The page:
Ourand thinks the league will eventually carve out an additional package of games for NBC and Peacock on top of ESPN and TNT, but while NBA fans would be salivating at the return of “Roundball Rock”, the most beloved sports TV theme in American history, to NBA games, I’m skeptical; ESPN shut down the creation of a third package last time around, and while the NFL has lots of partners because it’s too important for any entity interested in sports to go without and the league likes to be in bed with as many partners as possible, and MLB has lots of partners because it’s seemingly allergic to its national TV packages making sense to the viewer, I don’t think the NBA has any real reason to go with more than two linear TV partners. I do think the NBA will follow the other major sports in giving a package of exclusive games to a streamer, but any games that aren’t simply packaged with the linear TV games for distribution on ESPN+ or HBO Max will probably go to a pure streaming outlet like Amazon or Apple.
NASCAR renews with Fox, NBC: Last year Ourand thought NBC would walk away from the sport and leave ESPN to pick up the pieces; this year he seems to have flipped to NBC staying in NASCAR, possibly for reasons similar to what I laid out in last year’s post. Either way, the point that NASCAR has more need for its races to reach the widest audience possible than most sports because of the sponsors adorning the cars is well taken, though it could easily be construed as NASCAR needing to establish a streaming presence to reach younger generations that don’t subscribe to cable bundles. I would expect all races on Fox, NBC, and their respective cable outlets to be simulcast on Tubi and Peacock, and I’d be shocked to see more than one Cup Series race a year to be exclusive to Peacock. It actually wouldn’t surprise me to see ESPN and CBS attempt to make inroads on Fox‘s half of the package, even though Fox arguably has the deepest relationship with the sport despite having no history with it before NASCAR took over all TV rights to races in 2001, due to their stronger streaming presences.
ESPN, Fox share expanded CFP rights: The idea here is that the CFP would expand to 12 teams in 2024 and ESPN’s existing agreement with the CFP would allow them to keep airing the semifinals and championship through 2025-26, but that ESPN and Fox would split the first two rounds for the first two years. I’m surprised to see anyone bring up the notion that that might be possible, as opposed to the existing CFP agreement giving ESPN rights to the whole thing for the time being. Ourand thinks Warner Bros. Discovery, Amazon, and other companies would be waiting to pounce on CFP rights once they fully come on to the open market, but a relatively simple ESPN/Fox split, with ABC re-entering the market for top-tier college football postseason games, makes the most sense to me. The CFP is too big a deal not to maintain linear television as its primary outlet, and they have no reason to enter a deal with WBD which has no existing college football presence.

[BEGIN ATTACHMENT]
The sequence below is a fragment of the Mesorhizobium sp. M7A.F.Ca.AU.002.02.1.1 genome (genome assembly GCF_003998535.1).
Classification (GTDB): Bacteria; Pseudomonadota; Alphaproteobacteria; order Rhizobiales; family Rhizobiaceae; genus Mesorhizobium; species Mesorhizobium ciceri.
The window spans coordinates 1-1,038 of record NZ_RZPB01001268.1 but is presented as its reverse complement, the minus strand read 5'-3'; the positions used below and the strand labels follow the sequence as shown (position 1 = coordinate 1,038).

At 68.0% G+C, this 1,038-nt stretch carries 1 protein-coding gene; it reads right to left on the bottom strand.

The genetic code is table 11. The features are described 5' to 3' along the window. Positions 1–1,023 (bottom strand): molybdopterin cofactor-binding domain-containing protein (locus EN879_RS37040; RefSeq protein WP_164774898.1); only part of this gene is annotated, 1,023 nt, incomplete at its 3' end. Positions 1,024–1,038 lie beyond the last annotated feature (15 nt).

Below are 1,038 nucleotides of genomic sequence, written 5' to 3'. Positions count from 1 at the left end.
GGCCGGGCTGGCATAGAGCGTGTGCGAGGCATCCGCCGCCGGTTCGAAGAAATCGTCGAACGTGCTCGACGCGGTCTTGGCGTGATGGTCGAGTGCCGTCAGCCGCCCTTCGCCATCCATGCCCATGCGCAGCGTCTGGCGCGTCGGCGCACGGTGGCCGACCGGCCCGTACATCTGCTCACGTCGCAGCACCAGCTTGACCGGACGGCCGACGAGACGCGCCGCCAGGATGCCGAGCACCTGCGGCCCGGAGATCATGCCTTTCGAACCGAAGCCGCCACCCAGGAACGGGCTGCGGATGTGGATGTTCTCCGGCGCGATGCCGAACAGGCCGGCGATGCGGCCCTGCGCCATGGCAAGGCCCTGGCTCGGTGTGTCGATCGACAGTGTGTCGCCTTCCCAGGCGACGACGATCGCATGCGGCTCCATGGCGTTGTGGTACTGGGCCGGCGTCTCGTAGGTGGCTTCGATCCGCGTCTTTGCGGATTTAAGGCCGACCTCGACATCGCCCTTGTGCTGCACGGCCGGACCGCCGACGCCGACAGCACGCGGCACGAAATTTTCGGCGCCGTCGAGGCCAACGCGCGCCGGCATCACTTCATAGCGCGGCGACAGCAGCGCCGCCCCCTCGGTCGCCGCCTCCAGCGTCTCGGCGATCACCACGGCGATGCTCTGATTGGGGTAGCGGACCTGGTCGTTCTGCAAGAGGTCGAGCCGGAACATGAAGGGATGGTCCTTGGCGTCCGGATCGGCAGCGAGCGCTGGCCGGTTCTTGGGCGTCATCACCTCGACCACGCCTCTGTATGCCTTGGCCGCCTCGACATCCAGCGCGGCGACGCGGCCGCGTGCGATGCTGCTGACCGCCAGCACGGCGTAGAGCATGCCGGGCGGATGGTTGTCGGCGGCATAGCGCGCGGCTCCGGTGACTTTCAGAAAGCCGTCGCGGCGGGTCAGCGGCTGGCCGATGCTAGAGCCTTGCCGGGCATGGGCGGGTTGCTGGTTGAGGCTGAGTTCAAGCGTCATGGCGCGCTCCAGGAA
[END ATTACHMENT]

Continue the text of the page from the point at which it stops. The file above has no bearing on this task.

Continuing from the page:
Amazon gets Pac-12 rights: The Pac-12 is the last Power 5 conference whose rights are not locked up for the foreseeable future. Ourand believes the Pac-12 won’t be satisfied with what ESPN is willing to pay them relative to the Big 12 and will instead sell almost all their rights to Amazon for slightly more than what ESPN and Fox are paying the Big 12, with a handful of primetime games being carved out and sold to CBS. The value of the Pac-12 may be significantly diminished since losing USC and UCLA, but I think ESPN still sees value in the “Pac-12 After Dark” window, as much as Pac-12 fans may seethe at having games played in West Coast primetime on a regular basis, and will ultimately pay up to keep it, though that doesn’t mean they’ll necessarily take over the bulk of the rights. Besides, as long as the Pac-12 still has Oregon and Washington they’re clearly a step ahead of the Big 12 in my view. I would expect ESPN to pick up rights to up to two games a week, including at least one Saturday Night Football game a year, with the rest going to Amazon or another streaming service.
NWSL goes to Apple: Coming off a run of consecutive Women’s World Cup titles for the United States including going undefeated and untied in 2019, and with another World Cup coming later in the year, the NWSL has seen impressive popularity and viewership figures on CBS, and might end up supplanting the WNBA as the premier women’s professional team sports league in the United States. However, their CBS deal has probably undervalued them. Despite considerable interest, Ourand believes traditional media companies will still not pay as much as the NWSL wants and will send the league to a deal with Apple complementing Apple’s MLS deal. I’m a little more optimistic about legacy media’s willingness to pay for NWSL rights, especially ESPN, but I also think Apple’s resources and potential synergy with MLS might still give them the edge.